It’s 2023. In the last couple years, the world has changed more than anyone could’ve imagined. COVID-19 challenged everyone and pushed marketers to come up with better strategies to grow brands. Gone are the days of in-person marketing, and the digital-world has had so much potential for growth.
Social Media and Short-Form Video Content
Consumers are increasingly spending time on social media. Statista estimates that the 2022 global daily media usage is 147 minutes and only increasing. However, the human attention span is decreasing people no longer have the patience to watch a 5-minute video on why they should purchase from a specific brand or how to use a product. They prefer a quick and short clip; they want all the same information but in a shorter amount of time.
This is where short-form video content comes into play. Brands can share any kind of message or engage with their target audience in seconds. Examples include taking a glimpse of ‘a day in the life’ of an employee, what product is being launched next, or even a customer’s reaction to using a product. Generally, these videos range from around 15 seconds to 2.5 minutes long, but this may vary depending on the platform. A Hubspot social media report states that 85% of marketers think that short-form videos are the most effective content on social media. Hence, brands should be taking advantage of this type of video marketing. Furthermore, a 2019 business benchmark video report indicates that 68% of people will happily watch a business video that’s under a minute long.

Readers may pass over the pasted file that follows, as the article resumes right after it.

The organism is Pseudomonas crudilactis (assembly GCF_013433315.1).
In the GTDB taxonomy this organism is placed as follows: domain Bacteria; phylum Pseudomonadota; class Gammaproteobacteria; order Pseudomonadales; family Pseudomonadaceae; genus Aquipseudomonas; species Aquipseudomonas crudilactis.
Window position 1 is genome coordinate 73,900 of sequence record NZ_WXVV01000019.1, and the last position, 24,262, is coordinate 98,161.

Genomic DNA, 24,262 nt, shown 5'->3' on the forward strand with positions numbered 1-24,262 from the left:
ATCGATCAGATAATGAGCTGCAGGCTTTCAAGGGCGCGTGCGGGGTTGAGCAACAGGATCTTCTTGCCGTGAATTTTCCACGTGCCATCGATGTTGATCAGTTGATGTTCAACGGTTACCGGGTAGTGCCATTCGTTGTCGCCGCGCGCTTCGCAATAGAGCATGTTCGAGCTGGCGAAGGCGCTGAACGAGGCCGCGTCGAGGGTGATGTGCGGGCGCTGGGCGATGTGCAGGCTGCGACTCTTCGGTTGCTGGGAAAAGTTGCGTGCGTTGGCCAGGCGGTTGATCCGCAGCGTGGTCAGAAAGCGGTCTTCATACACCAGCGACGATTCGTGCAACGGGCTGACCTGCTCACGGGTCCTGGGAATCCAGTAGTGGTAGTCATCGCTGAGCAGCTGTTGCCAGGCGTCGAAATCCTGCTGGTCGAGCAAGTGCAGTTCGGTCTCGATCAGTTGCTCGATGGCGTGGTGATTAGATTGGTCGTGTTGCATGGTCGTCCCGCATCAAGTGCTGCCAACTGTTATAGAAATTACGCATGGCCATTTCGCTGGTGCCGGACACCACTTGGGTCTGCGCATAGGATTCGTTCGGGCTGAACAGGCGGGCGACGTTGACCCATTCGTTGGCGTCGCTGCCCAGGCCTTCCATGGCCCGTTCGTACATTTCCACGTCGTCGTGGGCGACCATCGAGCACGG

5 Important Things to Keep in Mind When Making Short Videos for Social Media
Here are some tips to produce the most effective and engaging short-form video content to help grow brands.
(1) Have user-generated content (UGC) prompted by brand challenges
Forbes says UGC is becoming an essential aspect in a brand’s marketing as it tells a story, shows authenticity, and ensures a wider reach on digital platforms.